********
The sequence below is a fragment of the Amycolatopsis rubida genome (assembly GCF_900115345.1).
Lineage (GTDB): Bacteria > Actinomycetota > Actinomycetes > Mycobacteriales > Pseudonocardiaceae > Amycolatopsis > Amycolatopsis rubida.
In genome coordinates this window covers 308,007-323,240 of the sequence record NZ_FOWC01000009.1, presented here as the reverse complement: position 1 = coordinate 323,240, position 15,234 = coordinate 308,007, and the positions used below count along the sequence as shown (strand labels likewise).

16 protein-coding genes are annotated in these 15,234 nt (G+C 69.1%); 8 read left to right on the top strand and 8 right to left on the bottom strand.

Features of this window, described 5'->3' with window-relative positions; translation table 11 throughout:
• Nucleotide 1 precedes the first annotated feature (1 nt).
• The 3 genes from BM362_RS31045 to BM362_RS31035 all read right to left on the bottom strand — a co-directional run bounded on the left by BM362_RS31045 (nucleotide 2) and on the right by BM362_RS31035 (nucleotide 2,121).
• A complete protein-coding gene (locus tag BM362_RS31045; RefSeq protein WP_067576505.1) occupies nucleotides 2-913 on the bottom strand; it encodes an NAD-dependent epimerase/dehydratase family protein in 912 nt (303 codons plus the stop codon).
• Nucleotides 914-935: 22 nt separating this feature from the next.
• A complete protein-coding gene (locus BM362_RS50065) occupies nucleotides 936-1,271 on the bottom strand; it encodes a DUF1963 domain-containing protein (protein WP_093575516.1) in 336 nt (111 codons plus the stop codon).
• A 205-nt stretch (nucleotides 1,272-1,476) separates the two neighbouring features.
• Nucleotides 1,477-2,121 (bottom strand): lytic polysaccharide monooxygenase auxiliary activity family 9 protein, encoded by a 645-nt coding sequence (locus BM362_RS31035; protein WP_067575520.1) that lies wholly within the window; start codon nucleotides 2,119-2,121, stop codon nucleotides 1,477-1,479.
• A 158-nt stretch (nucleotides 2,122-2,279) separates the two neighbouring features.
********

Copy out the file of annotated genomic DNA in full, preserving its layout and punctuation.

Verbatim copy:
The sequence below is a fragment of the Amycolatopsis rubida genome (assembly GCF_900115345.1).
Lineage (GTDB): Bacteria > Actinomycetota > Actinomycetes > Mycobacteriales > Pseudonocardiaceae > Amycolatopsis > Amycolatopsis rubida.
In genome coordinates this window covers 308,007-323,240 of the sequence record NZ_FOWC01000009.1, presented here as the reverse complement: position 1 = coordinate 323,240, position 15,234 = coordinate 308,007, and the positions used below count along the sequence as shown (strand labels likewise).

16 protein-coding genes are annotated in these 15,234 nt (G+C 69.1%); 8 read left to right on the top strand and 8 right to left on the bottom strand.

Features of this window, described 5'->3' with window-relative positions; translation table 11 throughout:
• Nucleotide 1 precedes the first annotated feature (1 nt).
• The 3 genes from BM362_RS31045 to BM362_RS31035 all read right to left on the bottom strand — a co-directional run bounded on the left by BM362_RS31045 (nucleotide 2) and on the right by BM362_RS31035 (nucleotide 2,121).
• A complete protein-coding gene (locus tag BM362_RS31045; RefSeq protein WP_067576505.1) occupies nucleotides 2-913 on the bottom strand; it encodes an NAD-dependent epimerase/dehydratase family protein in 912 nt (303 codons plus the stop codon).
• Nucleotides 914-935: 22 nt separating this feature from the next.
• A complete protein-coding gene (locus BM362_RS50065) occupies nucleotides 936-1,271 on the bottom strand; it encodes a DUF1963 domain-containing protein (protein WP_093575516.1) in 336 nt (111 codons plus the stop codon).
• A 205-nt stretch (nucleotides 1,272-1,476) separates the two neighbouring features.
• Nucleotides 1,477-2,121 (bottom strand): lytic polysaccharide monooxygenase auxiliary activity family 9 protein, encoded by a 645-nt coding sequence (locus BM362_RS31035; protein WP_067575520.1) that lies wholly within the window; start codon nucleotides 2,119-2,121, stop codon nucleotides 1,477-1,479.
• A 158-nt stretch (nucleotides 2,122-2,279) separates the two neighbouring features.